1302 N. 7th St.
1302 N. 7th St.
Boise, Idaho 83702
North End Neighborhood
|Architectural Style||Pueblo Revival|
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This classic North End house sits on the quiet intersection of 7th and Pueblo. Built in 1929, it exemplifies the Pueblo Revival style of architecture, which became very popular in the 1920ís and 30ís. Pueblo Revival draws its inspiration from spanish missions and southwestern pueblos, and is very similar to Spanish Mission Revival architecture in both appearance and time period. The house has a very distinct appearance among the many bungalows and victorian style homes of the North End, and is surrounded by flowering plants and bushes, as well as a few of the massive elm and maple trees that characterize the neighborhood. As a Pueblo Revival house, it features stucco walls, a flat roof, and a sandy, tan color, which all seek to represent the traditional adobe method of building. It also combines a geometric, rectangular shape with arches over the small front porch and a curved stucco chimney feature. The coloring is very simple since the whole house is a tan stucco color with warm red steps and windows accompanied by black iron gating. The walkway to the sidewalk, as well as the back patio, are made of long pink slabs of flagstone with veins of moss growing in the cracks. Although it is only about 1750 square feet, the pueblo is built over a large, recently renovated basement, and has a newly remodeled kitchen and bathrooms. The main floor is all hardwood, with dark red and white walls. A large archway also lies between the main living area and dining room. The backyard also has a small one-car garage covered in flowering trumpet vine, which features the same elements and design as the main house. Like many North End homes, it lies within the North End Historic District, and is now 84 years old. The house has been home to many families, and has historically been a place of significance for Boiseís large Basque community. In its early years, the house served as a place to stay for mostly Basque settlers and travelers, and was later inhabited by the Urza family, also of basque descent. Since then, it has been inhabited by various families seeking a peaceful lifestyle in the historic neighborhood.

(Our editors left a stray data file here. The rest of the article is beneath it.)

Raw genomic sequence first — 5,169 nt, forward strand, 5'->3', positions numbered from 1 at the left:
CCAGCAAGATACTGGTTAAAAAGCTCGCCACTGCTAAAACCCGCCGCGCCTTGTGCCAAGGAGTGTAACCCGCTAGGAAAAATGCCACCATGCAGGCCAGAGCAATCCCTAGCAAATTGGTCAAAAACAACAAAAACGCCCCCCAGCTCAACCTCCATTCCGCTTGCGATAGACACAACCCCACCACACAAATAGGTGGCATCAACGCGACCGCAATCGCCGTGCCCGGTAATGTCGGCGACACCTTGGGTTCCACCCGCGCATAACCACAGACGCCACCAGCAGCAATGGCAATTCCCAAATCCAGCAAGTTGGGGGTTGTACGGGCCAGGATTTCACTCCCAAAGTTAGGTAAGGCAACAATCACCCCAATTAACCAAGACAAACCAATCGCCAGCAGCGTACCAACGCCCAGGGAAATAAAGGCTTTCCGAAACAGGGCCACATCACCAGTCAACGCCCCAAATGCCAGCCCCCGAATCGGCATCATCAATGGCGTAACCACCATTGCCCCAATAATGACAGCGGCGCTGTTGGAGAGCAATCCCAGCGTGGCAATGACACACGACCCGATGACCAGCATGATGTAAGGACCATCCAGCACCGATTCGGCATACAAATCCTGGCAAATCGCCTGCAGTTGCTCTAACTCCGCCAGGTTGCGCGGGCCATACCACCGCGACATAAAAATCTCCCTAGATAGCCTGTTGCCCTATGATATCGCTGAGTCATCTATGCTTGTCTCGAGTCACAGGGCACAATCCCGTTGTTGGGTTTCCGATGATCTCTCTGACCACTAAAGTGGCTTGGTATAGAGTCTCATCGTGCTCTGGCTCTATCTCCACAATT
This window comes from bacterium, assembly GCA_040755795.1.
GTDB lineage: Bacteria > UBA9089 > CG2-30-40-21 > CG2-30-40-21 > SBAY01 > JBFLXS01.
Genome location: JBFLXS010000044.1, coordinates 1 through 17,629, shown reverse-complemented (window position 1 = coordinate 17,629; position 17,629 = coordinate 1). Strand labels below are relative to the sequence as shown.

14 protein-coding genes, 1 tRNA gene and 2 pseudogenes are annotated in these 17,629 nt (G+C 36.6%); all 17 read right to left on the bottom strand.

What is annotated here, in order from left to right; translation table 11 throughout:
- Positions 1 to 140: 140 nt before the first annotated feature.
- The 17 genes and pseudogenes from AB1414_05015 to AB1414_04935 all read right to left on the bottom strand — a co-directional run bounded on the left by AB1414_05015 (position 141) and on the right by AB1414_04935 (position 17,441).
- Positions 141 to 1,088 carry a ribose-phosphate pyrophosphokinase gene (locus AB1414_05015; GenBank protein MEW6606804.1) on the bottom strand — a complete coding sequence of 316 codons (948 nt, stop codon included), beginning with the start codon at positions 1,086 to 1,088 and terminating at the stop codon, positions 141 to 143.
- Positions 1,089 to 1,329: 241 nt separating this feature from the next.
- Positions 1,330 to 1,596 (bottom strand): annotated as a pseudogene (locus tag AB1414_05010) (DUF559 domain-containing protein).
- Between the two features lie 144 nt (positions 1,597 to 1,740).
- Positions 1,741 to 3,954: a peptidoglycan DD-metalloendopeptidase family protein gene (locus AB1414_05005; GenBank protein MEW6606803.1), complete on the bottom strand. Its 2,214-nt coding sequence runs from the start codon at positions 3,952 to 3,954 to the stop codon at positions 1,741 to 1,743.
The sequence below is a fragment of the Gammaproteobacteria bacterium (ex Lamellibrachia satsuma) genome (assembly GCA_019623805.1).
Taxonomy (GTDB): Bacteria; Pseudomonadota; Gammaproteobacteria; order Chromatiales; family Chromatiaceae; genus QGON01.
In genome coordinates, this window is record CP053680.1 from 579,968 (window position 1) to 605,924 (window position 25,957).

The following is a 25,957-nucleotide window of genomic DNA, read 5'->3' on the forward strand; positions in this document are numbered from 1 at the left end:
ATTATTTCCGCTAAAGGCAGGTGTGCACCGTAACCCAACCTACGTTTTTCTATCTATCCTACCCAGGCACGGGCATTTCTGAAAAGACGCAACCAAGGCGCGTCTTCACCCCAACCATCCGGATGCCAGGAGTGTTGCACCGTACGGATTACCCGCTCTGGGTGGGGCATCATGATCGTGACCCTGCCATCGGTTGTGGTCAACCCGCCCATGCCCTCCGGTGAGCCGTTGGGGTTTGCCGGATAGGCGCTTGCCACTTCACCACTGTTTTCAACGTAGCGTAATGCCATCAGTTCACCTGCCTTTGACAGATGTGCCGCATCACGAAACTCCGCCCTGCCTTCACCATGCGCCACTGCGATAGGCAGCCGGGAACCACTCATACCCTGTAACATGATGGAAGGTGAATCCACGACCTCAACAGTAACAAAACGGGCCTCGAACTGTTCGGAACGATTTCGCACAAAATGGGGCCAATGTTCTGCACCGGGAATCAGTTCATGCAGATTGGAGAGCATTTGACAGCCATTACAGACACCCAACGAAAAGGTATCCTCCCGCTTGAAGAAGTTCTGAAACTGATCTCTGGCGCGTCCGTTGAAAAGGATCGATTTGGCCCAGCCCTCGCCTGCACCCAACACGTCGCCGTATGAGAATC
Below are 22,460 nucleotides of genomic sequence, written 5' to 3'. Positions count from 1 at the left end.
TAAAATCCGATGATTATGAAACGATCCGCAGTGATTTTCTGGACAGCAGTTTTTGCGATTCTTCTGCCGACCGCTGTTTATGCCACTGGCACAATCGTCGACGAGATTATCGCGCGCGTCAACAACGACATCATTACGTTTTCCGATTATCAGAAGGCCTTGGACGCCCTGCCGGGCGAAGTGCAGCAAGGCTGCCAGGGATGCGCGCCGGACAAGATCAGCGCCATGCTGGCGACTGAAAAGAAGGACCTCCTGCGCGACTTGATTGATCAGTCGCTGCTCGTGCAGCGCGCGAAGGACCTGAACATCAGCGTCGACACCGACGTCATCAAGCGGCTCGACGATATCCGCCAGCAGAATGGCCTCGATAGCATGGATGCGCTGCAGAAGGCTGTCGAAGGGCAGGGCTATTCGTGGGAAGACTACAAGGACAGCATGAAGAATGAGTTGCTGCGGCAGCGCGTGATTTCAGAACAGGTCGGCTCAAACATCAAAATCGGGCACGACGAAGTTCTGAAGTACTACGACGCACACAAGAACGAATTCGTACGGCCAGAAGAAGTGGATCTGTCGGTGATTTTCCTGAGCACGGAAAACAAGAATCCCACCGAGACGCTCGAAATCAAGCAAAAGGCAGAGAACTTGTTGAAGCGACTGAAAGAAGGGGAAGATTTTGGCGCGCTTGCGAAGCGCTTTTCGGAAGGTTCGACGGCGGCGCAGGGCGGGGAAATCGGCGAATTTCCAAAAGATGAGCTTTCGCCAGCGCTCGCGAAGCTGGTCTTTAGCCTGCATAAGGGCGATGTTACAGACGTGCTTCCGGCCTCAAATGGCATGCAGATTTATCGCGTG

Building submitted by BAP Student